Keegan Bradley was one of those most responsible for building that big lead. Teamed with Phil Mickelson, Bradley roared like a linebacker when he made good shots or drained key putts. In many ways, it was exciting for fans to see a player react with such emotion.

    On the other hand, it was also unsettling, perhaps more so for Bradley than for his opponents. It seemed the emotion was just flowing out of Bradley and he could not shut it off.

    When he was winning during the early part of the competition, that was great. But when it turned around for him in the singles matches on Sunday, he couldn't turn off his emotions either.

    A calmer approach may have allowed him to stop his personal collapse.

    His mental makeup could have an impact on the results in the Presidents Cup.

Is Louis Oosthuizen Healthy Enough to Compete for Four Consecutive Days?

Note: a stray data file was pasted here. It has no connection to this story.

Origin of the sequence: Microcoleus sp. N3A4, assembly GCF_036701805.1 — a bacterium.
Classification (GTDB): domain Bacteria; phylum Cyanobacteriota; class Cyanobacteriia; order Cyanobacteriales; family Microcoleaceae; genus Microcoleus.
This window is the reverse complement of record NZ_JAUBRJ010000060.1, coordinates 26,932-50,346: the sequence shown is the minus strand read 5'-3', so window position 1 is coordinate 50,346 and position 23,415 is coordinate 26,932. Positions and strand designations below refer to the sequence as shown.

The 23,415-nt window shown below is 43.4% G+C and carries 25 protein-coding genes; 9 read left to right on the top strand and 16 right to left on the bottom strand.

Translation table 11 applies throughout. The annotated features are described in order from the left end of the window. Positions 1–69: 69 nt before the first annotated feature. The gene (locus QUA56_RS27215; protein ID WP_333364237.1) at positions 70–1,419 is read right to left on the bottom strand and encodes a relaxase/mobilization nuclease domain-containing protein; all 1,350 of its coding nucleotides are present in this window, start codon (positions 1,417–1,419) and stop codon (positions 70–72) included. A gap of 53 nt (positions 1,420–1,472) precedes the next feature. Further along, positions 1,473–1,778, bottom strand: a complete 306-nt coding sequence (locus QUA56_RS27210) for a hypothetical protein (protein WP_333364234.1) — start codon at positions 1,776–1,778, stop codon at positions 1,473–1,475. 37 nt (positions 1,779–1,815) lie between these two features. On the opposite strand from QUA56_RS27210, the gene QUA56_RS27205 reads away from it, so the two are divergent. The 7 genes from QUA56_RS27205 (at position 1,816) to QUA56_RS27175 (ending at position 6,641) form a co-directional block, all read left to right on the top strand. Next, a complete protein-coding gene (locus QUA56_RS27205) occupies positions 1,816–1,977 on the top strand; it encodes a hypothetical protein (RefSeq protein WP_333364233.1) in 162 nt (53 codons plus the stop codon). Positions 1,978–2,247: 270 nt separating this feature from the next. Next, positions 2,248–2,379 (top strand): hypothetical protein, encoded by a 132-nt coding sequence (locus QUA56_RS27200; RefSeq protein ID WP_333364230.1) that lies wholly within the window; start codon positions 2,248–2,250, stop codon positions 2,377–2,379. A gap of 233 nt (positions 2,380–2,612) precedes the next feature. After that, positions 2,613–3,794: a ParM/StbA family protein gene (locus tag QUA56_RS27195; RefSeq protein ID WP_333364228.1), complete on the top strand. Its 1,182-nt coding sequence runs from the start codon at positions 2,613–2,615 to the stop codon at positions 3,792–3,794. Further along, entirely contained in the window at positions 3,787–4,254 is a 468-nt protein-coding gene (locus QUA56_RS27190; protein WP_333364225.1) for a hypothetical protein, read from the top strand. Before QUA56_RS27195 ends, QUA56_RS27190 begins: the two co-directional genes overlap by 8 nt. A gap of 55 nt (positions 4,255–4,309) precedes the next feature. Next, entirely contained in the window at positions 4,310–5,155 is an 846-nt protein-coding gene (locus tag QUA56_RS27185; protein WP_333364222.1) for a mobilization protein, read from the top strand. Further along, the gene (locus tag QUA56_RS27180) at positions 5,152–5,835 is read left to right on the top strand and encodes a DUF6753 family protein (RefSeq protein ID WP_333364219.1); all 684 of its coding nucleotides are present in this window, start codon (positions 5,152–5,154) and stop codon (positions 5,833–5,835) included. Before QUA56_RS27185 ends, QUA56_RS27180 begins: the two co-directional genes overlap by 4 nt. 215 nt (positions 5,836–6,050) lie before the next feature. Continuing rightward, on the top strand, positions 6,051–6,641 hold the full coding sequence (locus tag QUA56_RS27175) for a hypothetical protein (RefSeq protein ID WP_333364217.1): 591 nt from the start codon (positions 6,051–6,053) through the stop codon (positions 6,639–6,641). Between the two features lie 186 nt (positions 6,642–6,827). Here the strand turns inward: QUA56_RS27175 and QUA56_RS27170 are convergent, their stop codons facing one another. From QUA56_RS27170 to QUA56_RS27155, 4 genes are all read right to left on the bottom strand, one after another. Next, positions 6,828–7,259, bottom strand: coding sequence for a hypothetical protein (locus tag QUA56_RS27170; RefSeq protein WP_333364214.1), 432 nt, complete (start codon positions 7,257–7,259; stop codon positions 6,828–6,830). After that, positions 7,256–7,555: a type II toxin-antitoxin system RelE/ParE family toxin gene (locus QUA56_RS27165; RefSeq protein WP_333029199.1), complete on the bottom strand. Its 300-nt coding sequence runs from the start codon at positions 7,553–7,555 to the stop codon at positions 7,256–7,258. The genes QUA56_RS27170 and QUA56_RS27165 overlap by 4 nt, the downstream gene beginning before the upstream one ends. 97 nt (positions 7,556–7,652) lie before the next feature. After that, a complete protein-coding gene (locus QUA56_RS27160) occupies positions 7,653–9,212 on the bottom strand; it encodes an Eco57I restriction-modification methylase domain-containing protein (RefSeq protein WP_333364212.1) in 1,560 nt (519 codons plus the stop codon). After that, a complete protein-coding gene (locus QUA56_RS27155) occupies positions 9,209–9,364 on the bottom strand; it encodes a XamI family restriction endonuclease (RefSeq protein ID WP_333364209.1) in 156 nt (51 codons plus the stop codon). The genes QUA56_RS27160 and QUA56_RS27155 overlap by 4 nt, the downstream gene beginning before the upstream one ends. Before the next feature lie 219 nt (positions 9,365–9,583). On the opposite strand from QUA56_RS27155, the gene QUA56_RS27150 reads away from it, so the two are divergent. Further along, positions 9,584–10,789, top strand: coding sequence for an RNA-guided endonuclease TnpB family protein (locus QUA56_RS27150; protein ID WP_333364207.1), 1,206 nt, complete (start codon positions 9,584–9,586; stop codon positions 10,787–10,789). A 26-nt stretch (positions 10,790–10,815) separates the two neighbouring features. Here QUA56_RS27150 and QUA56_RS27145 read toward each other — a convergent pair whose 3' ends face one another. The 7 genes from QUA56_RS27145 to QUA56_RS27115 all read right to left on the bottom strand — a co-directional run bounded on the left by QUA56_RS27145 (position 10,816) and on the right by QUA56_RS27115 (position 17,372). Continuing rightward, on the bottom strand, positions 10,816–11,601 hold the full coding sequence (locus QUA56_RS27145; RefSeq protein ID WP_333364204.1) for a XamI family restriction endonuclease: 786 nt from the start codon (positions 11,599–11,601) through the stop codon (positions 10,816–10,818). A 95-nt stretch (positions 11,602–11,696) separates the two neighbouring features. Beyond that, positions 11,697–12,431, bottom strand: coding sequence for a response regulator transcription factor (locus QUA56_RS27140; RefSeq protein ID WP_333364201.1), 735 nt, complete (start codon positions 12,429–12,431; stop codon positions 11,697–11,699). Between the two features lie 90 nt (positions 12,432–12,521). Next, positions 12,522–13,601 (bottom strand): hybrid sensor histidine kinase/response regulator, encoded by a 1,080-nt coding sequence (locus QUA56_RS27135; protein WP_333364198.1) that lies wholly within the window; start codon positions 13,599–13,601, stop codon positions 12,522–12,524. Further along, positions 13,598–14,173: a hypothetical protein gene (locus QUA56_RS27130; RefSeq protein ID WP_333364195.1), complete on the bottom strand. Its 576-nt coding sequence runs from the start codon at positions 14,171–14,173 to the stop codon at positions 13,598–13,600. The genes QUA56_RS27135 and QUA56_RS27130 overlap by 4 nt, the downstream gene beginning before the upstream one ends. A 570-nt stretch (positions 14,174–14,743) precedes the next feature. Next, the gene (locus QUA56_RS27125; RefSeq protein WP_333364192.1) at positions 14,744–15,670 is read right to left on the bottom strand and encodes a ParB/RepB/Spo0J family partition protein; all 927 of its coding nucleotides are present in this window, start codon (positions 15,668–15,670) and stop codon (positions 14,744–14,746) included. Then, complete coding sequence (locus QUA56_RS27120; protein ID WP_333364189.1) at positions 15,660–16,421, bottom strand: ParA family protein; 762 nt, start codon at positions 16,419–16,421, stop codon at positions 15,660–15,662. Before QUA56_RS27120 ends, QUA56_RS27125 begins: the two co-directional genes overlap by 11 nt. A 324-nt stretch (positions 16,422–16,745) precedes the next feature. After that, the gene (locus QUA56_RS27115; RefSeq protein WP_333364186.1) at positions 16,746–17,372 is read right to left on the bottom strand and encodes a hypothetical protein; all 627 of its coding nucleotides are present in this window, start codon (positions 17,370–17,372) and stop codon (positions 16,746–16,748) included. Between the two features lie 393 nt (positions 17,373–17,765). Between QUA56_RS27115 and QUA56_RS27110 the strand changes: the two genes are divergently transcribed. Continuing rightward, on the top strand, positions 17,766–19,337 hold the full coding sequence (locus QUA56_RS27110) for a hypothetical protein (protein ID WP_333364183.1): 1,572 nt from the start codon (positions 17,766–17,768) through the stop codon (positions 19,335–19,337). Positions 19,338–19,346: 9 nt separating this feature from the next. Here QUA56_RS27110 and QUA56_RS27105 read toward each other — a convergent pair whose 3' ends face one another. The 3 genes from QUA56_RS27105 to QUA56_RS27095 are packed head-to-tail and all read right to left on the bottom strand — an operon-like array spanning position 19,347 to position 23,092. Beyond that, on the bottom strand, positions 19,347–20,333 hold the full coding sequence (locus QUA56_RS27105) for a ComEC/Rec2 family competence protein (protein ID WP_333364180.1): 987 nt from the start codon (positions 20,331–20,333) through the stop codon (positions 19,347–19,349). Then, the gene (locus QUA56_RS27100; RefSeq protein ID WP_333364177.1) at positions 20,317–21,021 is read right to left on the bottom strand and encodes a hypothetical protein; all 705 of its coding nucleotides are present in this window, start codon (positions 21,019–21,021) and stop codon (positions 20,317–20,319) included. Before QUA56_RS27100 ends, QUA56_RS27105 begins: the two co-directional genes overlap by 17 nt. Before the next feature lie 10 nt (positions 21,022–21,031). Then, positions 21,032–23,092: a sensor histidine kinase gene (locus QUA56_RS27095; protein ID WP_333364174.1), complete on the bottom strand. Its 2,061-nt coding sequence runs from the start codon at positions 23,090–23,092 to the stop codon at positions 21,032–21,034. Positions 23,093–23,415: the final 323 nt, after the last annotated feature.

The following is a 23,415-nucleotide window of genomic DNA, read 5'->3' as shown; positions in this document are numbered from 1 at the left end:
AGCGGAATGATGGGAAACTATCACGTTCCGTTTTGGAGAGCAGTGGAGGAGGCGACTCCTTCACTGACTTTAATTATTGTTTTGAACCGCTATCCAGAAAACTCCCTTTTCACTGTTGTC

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    David Cannon/Getty Images

    Louis Oosthuizen is one of the International team's key players.

    The diminutive South African has one of the best swings in the game and he could be one of the most reliable players on the international team. If he's healthy.

    Oosthuizen has had to battle significant health issues this season. He has had neck, back and hip problems, and he has not played in a competitive event since the British Open. He had to withdraw from that tournament with neck pain.

    He told International captain Nick Price that he has recovered and he is good to go. However, will he say the same thing after the first day of competition? Will he have enough in the tank to play his best golf for four consecutive days?

    Oosthuizen insists he is healthy, and he told Brian Wacker of PGA.com that his time away from the game has improved his motivation.